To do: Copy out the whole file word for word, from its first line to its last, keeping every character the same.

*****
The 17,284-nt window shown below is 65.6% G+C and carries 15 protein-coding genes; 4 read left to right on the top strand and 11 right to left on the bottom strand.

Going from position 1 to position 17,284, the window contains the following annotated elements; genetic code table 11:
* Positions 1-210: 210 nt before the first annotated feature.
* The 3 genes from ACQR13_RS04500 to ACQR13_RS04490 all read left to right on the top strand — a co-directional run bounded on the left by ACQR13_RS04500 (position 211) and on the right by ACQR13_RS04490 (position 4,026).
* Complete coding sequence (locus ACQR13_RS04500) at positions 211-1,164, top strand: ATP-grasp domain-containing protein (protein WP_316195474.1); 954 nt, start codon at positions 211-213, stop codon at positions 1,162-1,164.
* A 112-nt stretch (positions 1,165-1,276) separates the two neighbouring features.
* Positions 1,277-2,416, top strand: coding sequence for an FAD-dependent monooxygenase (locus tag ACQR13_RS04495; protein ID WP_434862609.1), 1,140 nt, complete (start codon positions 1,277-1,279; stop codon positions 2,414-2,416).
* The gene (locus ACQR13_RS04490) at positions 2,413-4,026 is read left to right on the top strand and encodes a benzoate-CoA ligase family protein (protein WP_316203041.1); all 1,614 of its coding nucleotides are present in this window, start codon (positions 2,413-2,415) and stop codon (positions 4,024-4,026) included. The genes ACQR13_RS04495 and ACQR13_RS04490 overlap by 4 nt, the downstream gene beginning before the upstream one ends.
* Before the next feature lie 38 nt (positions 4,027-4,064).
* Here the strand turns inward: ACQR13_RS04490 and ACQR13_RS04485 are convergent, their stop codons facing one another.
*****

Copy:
The 17,284-nt window shown below is 65.6% G+C and carries 15 protein-coding genes; 4 read left to right on the top strand and 11 right to left on the bottom strand.

Going from position 1 to position 17,284, the window contains the following annotated elements; genetic code table 11:
* Positions 1-210: 210 nt before the first annotated feature.
* The 3 genes from ACQR13_RS04500 to ACQR13_RS04490 all read left to right on the top strand — a co-directional run bounded on the left by ACQR13_RS04500 (position 211) and on the right by ACQR13_RS04490 (position 4,026).
* Complete coding sequence (locus ACQR13_RS04500) at positions 211-1,164, top strand: ATP-grasp domain-containing protein (protein WP_316195474.1); 954 nt, start codon at positions 211-213, stop codon at positions 1,162-1,164.
* A 112-nt stretch (positions 1,165-1,276) separates the two neighbouring features.
* Positions 1,277-2,416, top strand: coding sequence for an FAD-dependent monooxygenase (locus tag ACQR13_RS04495; protein ID WP_434862609.1), 1,140 nt, complete (start codon positions 1,277-1,279; stop codon positions 2,414-2,416).
* The gene (locus ACQR13_RS04490) at positions 2,413-4,026 is read left to right on the top strand and encodes a benzoate-CoA ligase family protein (protein WP_316203041.1); all 1,614 of its coding nucleotides are present in this window, start codon (positions 2,413-2,415) and stop codon (positions 4,024-4,026) included. The genes ACQR13_RS04495 and ACQR13_RS04490 overlap by 4 nt, the downstream gene beginning before the upstream one ends.
* Before the next feature lie 38 nt (positions 4,027-4,064).
* Here the strand turns inward: ACQR13_RS04490 and ACQR13_RS04485 are convergent, their stop codons facing one another.